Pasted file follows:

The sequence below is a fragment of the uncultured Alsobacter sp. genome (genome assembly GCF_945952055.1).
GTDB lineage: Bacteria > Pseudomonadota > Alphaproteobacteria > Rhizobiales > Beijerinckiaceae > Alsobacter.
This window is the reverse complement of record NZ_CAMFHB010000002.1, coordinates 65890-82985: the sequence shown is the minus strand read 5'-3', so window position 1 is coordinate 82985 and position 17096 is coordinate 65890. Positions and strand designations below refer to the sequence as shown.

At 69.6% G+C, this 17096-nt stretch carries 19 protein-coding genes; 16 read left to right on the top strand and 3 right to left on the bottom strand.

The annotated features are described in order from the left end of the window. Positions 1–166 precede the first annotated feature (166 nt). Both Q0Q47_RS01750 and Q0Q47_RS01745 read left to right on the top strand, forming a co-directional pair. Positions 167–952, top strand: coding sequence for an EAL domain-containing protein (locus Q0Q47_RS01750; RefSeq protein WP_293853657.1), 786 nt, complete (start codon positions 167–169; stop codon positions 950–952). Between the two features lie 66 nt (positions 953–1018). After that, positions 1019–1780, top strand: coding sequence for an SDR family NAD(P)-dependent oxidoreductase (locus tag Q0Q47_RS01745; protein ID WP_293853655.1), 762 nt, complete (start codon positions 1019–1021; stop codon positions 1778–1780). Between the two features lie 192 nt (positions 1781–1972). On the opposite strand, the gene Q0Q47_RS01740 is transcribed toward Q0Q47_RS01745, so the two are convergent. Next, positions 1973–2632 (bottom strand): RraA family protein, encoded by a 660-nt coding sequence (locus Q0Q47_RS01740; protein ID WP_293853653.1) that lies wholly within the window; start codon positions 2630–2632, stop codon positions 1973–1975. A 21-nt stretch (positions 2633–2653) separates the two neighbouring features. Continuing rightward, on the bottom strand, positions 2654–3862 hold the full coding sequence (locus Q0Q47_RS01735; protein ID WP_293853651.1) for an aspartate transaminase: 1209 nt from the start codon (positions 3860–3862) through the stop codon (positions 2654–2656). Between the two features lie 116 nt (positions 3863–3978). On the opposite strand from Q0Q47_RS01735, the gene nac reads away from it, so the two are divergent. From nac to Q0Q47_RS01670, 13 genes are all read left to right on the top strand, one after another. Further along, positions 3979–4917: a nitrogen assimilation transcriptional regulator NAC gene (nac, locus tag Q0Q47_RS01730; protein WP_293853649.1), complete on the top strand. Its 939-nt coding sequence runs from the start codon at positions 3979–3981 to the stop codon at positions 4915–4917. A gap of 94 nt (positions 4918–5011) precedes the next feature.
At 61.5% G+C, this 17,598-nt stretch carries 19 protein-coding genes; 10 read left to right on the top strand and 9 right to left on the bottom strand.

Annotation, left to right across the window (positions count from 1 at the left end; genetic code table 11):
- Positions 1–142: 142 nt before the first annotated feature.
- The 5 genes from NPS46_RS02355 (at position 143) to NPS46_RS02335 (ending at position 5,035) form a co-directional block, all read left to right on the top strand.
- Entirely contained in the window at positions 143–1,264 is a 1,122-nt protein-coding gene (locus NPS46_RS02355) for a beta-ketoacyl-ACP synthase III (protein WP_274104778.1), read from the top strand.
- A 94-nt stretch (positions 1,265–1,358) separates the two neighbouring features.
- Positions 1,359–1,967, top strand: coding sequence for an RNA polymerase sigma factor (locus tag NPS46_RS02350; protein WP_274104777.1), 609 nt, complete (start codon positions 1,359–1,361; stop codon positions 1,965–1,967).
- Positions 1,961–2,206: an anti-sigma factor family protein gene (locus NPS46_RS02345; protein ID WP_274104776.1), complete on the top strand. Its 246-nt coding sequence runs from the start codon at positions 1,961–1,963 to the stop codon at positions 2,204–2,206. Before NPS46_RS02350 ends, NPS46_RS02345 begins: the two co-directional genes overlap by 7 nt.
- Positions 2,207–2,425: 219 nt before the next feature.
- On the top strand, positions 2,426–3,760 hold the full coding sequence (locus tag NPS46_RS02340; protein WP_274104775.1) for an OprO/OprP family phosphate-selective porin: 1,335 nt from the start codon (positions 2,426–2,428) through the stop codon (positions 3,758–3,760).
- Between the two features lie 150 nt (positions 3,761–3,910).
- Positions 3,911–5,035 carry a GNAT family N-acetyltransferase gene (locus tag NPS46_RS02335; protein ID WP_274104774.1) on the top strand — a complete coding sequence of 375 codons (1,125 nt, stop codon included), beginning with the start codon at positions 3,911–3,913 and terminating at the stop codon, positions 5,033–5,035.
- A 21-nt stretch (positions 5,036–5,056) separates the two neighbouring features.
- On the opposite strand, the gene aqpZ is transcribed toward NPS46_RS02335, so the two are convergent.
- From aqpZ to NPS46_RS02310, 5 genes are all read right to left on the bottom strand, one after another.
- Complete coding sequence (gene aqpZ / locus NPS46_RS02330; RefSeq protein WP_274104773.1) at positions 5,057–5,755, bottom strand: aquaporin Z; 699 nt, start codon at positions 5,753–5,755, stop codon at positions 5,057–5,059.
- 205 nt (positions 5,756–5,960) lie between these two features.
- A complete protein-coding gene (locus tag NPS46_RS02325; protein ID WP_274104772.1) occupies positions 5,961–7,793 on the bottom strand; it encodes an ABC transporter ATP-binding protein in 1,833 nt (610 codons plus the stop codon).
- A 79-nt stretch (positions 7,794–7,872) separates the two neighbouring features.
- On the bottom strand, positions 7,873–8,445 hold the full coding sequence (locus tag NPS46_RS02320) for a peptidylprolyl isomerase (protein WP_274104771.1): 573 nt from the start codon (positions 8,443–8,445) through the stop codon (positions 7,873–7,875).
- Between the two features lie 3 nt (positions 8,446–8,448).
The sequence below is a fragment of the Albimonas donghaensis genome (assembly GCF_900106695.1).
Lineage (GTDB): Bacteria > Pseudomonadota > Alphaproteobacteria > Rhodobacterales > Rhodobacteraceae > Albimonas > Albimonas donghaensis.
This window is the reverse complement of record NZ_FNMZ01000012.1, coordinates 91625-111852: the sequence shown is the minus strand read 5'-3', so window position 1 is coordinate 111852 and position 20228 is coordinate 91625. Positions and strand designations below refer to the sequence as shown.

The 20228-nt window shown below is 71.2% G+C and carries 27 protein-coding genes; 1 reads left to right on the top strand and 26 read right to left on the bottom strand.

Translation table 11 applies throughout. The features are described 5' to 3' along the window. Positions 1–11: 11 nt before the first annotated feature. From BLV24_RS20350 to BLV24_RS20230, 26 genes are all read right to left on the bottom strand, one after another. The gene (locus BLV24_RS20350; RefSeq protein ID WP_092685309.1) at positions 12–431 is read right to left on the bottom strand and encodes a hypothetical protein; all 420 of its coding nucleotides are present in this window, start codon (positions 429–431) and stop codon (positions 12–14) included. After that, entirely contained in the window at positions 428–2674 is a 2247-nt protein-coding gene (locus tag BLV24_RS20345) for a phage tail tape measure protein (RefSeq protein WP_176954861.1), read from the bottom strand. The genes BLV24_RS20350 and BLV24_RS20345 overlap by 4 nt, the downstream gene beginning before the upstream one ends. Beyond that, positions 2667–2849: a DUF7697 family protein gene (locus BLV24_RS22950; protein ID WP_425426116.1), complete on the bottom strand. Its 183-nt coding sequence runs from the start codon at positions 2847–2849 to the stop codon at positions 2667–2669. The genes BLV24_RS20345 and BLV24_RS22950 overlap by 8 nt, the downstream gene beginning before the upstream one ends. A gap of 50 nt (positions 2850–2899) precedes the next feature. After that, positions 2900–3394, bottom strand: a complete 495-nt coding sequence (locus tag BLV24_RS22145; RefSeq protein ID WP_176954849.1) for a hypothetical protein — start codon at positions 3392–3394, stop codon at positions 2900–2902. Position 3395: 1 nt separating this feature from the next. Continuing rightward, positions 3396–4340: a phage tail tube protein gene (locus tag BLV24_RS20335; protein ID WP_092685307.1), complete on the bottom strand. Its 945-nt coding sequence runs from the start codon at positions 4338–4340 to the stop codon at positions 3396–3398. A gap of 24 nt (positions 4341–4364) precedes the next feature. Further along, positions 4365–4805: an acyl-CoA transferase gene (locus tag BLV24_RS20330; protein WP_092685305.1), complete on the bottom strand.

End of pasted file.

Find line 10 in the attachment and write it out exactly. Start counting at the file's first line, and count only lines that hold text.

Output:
- Entirely contained in the window at positions 143–1,264 is a 1,122-nt protein-coding gene (locus NPS46_RS02355) for a beta-ketoacyl-ACP synthase III (protein WP_274104778.1), read from the top strand.